Ergonomic Options

For some users, traditional keyboard designs cause strain that can lead to discomfort, pain, or even repetitive-stress injuries (RSIs). If that’s true for you, an ergonomic keyboard could be the solution that keeps you healthy. Features such as split key layout, hinged design, and adjustable tilt can increase comfort and safety. Although many sources tout padded wrist rests as ergonomic aids, the latest research doesn’t support their use. (See sidebar, “Tips for Healthy Keyboard Use.”)

Trial use is critical when selecting an ergonomic keyboard, both to get accustomed to using an unconventional design and evaluate comfort over time. If you’re prone to user stress and strain, give an ergonomic keyboard serious consideration. For example: Logitech Wireless Wave Combo MK550 ($80, keyboard and mouse).

Gaming Keyboard? That’s Always the Question

Keyboards designed for video game players offer highly specialized control for specific styles of use and are built to high standards of performance and durability. Don’t those sound like optimal features for a demanding CAD user as well? That leads many a CAD user to wonder whether it makes sense to purchase a gaming keyboard. Gaming keyboards also often include software and extra keys for programming macro commands — typically providing much more programmability than a standard keyboard — as well as features such as high-end mechanical key switches, swappable keycaps, and sculpted or textured keys. Antighosting, which allows you to register multiple keystrokes simultaneously, is a common offering. Gaming keyboards often illuminate (in one or more colors) and can include a small LCD panel that, for CAD users, could be programmed to display information such as the dimensions of a selected object.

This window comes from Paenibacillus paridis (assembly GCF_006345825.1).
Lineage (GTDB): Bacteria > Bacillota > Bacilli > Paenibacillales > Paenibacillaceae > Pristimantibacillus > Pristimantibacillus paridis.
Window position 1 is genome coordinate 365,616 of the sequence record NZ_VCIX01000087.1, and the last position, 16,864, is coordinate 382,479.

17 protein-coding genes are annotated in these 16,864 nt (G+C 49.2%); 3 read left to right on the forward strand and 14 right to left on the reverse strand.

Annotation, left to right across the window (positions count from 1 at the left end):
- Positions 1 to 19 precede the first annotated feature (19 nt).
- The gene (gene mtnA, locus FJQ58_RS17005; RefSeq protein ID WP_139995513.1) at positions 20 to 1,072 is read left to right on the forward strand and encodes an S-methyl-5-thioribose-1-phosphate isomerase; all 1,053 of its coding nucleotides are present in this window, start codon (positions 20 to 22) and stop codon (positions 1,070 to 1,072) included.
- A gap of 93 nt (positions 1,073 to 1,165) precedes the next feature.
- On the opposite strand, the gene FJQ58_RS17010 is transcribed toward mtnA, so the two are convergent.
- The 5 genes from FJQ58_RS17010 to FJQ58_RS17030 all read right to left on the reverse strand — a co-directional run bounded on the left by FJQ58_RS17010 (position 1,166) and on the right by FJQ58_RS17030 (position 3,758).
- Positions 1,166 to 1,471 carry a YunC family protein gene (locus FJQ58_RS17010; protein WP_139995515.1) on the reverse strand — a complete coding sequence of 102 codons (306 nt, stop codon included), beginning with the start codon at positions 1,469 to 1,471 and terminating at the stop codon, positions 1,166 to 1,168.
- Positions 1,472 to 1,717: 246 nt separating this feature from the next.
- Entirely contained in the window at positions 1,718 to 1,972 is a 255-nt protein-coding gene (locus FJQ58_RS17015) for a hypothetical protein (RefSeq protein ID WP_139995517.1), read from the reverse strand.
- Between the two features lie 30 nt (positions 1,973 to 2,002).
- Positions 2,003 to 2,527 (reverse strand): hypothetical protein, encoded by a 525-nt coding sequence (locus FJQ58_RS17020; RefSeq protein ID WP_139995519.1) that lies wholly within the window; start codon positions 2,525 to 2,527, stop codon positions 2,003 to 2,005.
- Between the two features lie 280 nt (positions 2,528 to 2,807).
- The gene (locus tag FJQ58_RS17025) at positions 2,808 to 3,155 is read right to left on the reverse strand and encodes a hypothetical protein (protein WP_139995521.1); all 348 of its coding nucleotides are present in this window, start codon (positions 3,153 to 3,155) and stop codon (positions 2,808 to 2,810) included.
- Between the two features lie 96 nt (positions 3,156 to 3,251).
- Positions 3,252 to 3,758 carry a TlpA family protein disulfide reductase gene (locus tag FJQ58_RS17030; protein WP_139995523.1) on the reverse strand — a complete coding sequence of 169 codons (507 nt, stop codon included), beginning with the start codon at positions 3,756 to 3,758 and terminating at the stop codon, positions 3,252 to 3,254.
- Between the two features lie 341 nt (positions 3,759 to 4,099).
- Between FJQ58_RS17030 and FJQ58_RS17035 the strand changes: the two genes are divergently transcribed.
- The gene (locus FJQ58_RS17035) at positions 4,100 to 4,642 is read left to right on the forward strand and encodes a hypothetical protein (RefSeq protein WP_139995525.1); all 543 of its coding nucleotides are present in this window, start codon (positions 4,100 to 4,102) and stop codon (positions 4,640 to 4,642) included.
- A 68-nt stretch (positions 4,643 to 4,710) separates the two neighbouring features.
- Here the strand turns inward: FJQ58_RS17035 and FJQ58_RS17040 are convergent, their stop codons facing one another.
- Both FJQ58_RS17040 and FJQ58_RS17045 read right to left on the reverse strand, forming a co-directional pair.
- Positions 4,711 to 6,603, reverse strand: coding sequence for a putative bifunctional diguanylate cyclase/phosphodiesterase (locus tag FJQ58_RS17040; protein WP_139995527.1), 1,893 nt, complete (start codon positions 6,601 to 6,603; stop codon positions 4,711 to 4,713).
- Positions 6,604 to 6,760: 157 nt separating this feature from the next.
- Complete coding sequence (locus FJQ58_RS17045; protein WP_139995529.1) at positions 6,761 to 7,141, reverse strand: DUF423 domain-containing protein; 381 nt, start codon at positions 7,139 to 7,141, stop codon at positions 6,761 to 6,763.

The Asura Programmable Gaming Keyboard from Redragon ($40) offers eight programmable keys, seven backlighting colors, and adjustable brightness.

Evaluate a gaming keyboard for CAD use just as you would any other type: Does it offer the design, features, comfort, and durability you desire at a price you can afford? If the answer is yes, there’s no need to second-guess your choice simply because it’s designed for gamers. For example: Logitech G710 Mechanical Gaming Keyboard ($130).

Keyed In

Instead of purchasing a new keyboard, some users opt to customize their current model via user hacks (for example, see this "Keyboard for AutoCAD" post) or even inexpensive, prefabricated stickers (for example, AutoCAD Keyboard Stickers); use hotkey software tools (options include AutoHook and AutoHotKey); or add a programmable gaming peripheral (such as the Logitech G13 Advanced Gameboard, $80).

Whichever option you pursue, your keyboard should deliver as much comfort and productivity as possible. You need not spend a small fortune to get what you need — basic models costing as little as $10 or $15 fit the bill for many users. But when you’re doing heavy-duty CAD work, extra features that improve your efficiency will pay off big in the long run.

 

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Comments

Re: Choose the Best Keyboard for CAD
by: Merganser
on:
January 7, 2016 - 3:26pm
Years ago, coming from a CATIA background, I purchased a keyboard that had on-the-fly programmable keys to streamline a lot of command entry tasks (not just for Autodesk applications). At some point the manufacturer declined to port to the latest Windows platform and I have since reverted to standard "dumb" keyboards.
 
Re: Choose the Best Keyboard for CAD
by: sonipat
on:
February 27, 2016 - 3:13am
Thanks For sharing your information.
 
Re: Choose the Best Keyboard for CAD
by: sonipat
on:
March 9, 2016 - 4:54am
Hello dear which keyboard is best for this activity. Tell me model and brand. Thanks